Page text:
We had just gotten the stay [from the U.S. District Court for the Southern District of Indiana] and I spent the day thinking, I’m going to get to present this proof in court! My client is completely disconnected from reality. Instead they killed her.

How does it feel knowing that, even though a federal judge believed there was evidence that Montgomery was too mentally ill to be executed, she was not allowed a competency hearing before her death? 

The order from [U.S. Judge James Patrick Hanlon] was a 28-page order that was very well reasoned. He thought that we made a very strong showing. So the idea that a judge says this rings the bell and somehow we don’t even get to go to court? I hate to use the word unconscionable again but I’m sorry, it’s late and I don’t have enough words. 

You witnessed her execution. Can you describe what she went through?

We have received quite a bit of training from medical personnel as to what to look for in circumstances of someone receiving lethal injections of huge amounts of chemicals. After her eyes closed, there was some movement in her mouth. There was a point where I was unclear exactly what I was seeing in her mouth, which was open, whether there was some bubbling or whether movement of her tongue. I tend to think it was a bubble. And then there was a rolling movement in her lower chest, which I have been trained by our consultants to know indicates an obstruction of the airways.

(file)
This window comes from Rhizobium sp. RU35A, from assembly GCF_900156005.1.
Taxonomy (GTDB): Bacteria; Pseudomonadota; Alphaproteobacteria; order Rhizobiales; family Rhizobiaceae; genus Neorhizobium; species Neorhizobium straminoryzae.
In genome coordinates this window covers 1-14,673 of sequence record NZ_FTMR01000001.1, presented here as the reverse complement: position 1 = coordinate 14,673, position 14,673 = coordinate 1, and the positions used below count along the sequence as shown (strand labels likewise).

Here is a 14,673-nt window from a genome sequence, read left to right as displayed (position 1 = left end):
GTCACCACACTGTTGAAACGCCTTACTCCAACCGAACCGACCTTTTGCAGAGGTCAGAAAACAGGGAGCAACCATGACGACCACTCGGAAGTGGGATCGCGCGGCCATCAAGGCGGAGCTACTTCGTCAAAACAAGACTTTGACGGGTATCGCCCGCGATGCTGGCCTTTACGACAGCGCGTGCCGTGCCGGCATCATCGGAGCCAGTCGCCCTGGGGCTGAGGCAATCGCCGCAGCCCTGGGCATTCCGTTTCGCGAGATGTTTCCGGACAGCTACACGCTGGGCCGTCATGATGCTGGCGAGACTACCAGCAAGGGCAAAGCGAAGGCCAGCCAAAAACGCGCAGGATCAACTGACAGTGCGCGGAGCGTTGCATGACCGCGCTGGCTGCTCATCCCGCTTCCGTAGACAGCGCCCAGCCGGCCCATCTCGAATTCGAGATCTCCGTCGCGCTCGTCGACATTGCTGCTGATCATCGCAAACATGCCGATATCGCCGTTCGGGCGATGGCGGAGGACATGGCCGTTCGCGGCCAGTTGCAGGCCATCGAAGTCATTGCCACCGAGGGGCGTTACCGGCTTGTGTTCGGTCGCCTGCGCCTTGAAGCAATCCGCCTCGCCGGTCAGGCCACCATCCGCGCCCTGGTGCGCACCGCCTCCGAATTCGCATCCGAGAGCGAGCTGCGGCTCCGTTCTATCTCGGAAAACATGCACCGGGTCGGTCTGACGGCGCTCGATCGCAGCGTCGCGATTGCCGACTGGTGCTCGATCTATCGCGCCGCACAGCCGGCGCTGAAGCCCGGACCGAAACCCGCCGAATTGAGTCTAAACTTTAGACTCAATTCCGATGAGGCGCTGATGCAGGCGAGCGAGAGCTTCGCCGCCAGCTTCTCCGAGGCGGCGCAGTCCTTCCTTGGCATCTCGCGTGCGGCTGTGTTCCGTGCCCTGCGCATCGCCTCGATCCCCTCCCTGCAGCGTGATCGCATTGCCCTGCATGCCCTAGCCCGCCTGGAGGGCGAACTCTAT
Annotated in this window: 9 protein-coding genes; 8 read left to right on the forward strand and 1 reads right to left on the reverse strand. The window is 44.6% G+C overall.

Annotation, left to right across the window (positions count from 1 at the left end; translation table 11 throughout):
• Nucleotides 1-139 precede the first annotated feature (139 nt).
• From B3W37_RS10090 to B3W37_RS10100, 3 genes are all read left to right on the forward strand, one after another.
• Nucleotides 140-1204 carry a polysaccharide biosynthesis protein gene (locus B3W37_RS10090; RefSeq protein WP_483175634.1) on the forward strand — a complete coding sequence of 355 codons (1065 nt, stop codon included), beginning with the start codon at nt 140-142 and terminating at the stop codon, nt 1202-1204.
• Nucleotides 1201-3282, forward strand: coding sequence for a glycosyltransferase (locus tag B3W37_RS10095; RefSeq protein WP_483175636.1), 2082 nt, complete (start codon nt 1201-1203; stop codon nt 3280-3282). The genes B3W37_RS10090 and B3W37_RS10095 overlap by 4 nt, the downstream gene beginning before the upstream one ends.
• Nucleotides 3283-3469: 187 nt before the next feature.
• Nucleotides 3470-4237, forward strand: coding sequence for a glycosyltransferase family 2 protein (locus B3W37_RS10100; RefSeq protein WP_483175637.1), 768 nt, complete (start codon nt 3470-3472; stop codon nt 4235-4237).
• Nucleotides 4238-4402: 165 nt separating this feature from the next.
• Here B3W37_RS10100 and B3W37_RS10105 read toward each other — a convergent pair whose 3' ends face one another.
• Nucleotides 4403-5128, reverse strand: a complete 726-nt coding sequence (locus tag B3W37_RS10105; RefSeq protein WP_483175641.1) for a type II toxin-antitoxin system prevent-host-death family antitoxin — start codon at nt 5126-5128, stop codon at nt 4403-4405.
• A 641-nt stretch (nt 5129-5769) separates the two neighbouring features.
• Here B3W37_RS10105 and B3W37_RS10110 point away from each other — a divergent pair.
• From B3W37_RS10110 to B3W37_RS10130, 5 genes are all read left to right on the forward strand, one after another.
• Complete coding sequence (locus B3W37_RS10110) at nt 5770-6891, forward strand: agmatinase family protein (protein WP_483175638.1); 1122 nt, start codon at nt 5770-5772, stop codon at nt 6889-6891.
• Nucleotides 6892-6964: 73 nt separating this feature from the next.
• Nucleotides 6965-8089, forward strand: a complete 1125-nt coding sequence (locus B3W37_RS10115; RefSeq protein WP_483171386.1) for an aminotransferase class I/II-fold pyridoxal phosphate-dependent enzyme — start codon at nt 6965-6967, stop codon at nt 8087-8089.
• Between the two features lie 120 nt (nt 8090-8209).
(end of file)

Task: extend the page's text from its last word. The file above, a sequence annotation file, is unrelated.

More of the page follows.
Where are you right now? 

We’re in a hotel room. We were told that 65 of the government’s employees who participated in tonight’s “event” — as they refer to it euphemistically — are also at this hotel, which adds a layer of surreal upon surreal. 

There was some discussion of printing out the op-ed by Sister Helen Prejean [the Catholic nun who called on the Department of Justice to stop the executions] and slipping it under some windshield wipers. So far we’ve managed to not.

This interview has been edited for clarity and length.